JM: Okay, and, you know, I mean, I love the songs on them, my favorite song is Don't Love Me and I love how it starts out with your drums, Rob. Mike said there was something particular about the drums you got to use, did you use your own drums or something in the studio that you got to use? There was like some other artist's drum or something or... I don't know...

RG: No, they were my drums. They were these big concert style toms, meaning they have just one head instead of two, and so their concert style. And they were just loud and just like canons. The guy who recorded that - who was that, Chuck? Chuck Rosa?

RC: Yep.

RG: And I remember he called that whole EP, called that my demo tape, it's like, "This is Robbie's demo tape," [laughs] because the drums were freaking huge.

JM: They are.

RG: Just like cannons, man, that was great. So yeah, that was fun. And I've got another quick funny story about that - Raz, I think you'll appreciate that - so I did some work for this one guy and he was like a producer guy, he actually... there was a band called Pablo Cruz back in the 70s, I don't know if you guys remember, I don't know if you Raz remember that or not? Pablo Cruz, they had a couple of hit songs. Anyway, the keyboard-

RC: Yeah..

RG: Yeah, the singer and keyboard player bought the studio that we recorded, it was Westlake Studios out in Westlake Village, and he bought that studio, man, it was so funny, so years and years later, obviously, you know, 20 years later, 30 years later, whatever, I go and I'm working in the studio I'm like, "Wait a minute, I've been here before," [laughs] and sure enough I'm like, "Holy shit, man! I recorded the EP here, the LA Guns EP here," it is hilarious. So funny. And I told him, he started to crack up, he couldn't believe it.

Brando: That's crazy.

RG: Funny story.

RC: That's funny, man, we started out over there at Hitman Studio, like a little hole in the wall. Chuck Rosa bought[?] us, basically for the same price, he got a spec deal[?]. we went to this million dollar studio out in Westlake Village, you know, and you're moving like - what was it? [?] a pieces drums out of the way to [?] your drums up and-

RG: Right, right.

RC: It's like, "Man-"

JM: -I wish that-

RC: Go ahead.

JM: Isn't that where Axl recorded Heartbreak Hotel?

RC: No, that was up on Mohawn[?] near Valley Circle, that was the second place we went to. I got it in my book, I can't remember the name of the place now.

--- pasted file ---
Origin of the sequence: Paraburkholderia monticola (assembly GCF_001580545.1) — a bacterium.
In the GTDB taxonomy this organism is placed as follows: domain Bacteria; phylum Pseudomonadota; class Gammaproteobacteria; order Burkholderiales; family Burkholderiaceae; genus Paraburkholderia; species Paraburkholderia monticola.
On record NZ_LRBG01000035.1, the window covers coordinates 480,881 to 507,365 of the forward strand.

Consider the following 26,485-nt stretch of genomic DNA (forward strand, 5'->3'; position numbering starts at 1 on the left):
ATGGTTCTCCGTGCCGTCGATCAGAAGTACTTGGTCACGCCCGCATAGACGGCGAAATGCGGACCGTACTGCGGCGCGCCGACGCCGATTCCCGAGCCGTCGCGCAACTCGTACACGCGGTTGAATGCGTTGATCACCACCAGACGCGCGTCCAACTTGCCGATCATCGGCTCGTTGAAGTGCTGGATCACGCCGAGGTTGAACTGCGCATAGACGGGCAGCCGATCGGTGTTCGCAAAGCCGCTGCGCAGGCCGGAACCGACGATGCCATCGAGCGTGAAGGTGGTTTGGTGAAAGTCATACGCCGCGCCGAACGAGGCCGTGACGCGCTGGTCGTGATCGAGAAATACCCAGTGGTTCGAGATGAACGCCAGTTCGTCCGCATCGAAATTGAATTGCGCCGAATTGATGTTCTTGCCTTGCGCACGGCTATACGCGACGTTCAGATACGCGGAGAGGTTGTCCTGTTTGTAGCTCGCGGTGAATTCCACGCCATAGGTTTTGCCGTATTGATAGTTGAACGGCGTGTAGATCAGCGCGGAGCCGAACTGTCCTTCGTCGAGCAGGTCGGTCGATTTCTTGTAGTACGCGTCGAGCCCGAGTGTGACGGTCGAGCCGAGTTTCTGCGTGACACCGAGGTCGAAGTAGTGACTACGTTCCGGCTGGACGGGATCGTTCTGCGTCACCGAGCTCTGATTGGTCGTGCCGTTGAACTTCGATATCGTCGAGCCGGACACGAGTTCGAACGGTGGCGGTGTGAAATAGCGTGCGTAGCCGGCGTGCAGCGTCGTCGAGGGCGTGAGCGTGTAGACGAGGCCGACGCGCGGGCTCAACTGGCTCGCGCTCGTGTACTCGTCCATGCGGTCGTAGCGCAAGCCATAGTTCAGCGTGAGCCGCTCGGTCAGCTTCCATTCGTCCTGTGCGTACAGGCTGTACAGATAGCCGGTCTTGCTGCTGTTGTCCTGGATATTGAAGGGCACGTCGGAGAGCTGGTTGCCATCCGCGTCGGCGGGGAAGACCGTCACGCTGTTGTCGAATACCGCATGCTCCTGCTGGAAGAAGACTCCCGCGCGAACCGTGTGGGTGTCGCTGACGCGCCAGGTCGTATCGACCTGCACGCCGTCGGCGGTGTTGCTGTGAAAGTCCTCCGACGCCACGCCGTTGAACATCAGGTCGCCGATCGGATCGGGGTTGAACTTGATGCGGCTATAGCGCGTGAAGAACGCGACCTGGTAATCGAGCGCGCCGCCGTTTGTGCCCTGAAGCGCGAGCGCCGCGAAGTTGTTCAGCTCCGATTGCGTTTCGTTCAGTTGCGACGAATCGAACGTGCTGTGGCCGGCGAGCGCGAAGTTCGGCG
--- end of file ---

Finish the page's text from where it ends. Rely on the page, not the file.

RG: Yeah, it was off of... It was called Preferred Sound.

RC: There you go, yeah, yeah.

Brando: Alright.

RC: And it was off of... it was my Mulholland and like between Topanga and something like that.

RC: Yeah, Valley Circle Drive.

Brando: I always get excited when Topanga's name is mentioned, I have never been there, I just know it from Boy Meets World, I get excited and I make it awkward speaking of... I guess, awkward isn't [?] We got a lot of questions for you, Rob. People were afraid to ask about, like, why you Guns N' Roses and they said, "Is there a way to ask him that," you know, "How does he feel about-"

RG: I'm gonna cry. [laughs]


Brando: Yeah.

JM: Hey, this is the Oprah Show-

RG: Don't be scared, man, ask all questions.

Brando: We've developed - and I can tell by your sense of humor now so I feel comfortable in this moment - but just to know [?] the fans had, like, "Do you think you can ask this?" you know. So the fans have respect before for you, anyway.

JM: I think it's because... I personally don't know where you went on afterwards, I don't know-

Brando: -And I want to know that and I guess a lot of people are asking, I get it, and we spoke about it in Raz' little, you know, he knows my story a little bit and yes, I'm geeking out about Guns N' Roses, we talk about serious stuff, Raz and I talked about depression, what it's like to be handicapped, and how there revolves around Guns N' Roses, so people were, you know, asking, "Hey, can you ask Rob Gardner, does he have any regrets", you know, "how does he feel?" And, you know, yes, these are natural questions but there are people who may not want to talk about it so I just wanted to know and just let, you know, the fans are respectful of your feelings even though they wanted to know these questions either way-

RG: Definitely a valid question and it's the most common question that I get.

Brando: Sure. And unless I'm missing something-

RG: Anyone who knows that I played with those guys are like, "Wow, man! Are you bummed? Did you regret it?" I always get that question. My thing is that I always, you know... you got to keep just a positive outlook on it and the fact that, "Hey, man," you know, "that was part of my life, part of my history," you know, "just as a musician," or whatever and that,  "Hey, yeah, I got to play with them and and I was part of it and the whole scene like that," and so, you know, in that aspect, yeah, I don't regret it. I think that over the years and hearing, you know, the stories of what went on with that band once they got really big and all that, and what happened to some of the people, there's no regrets there, either, you know-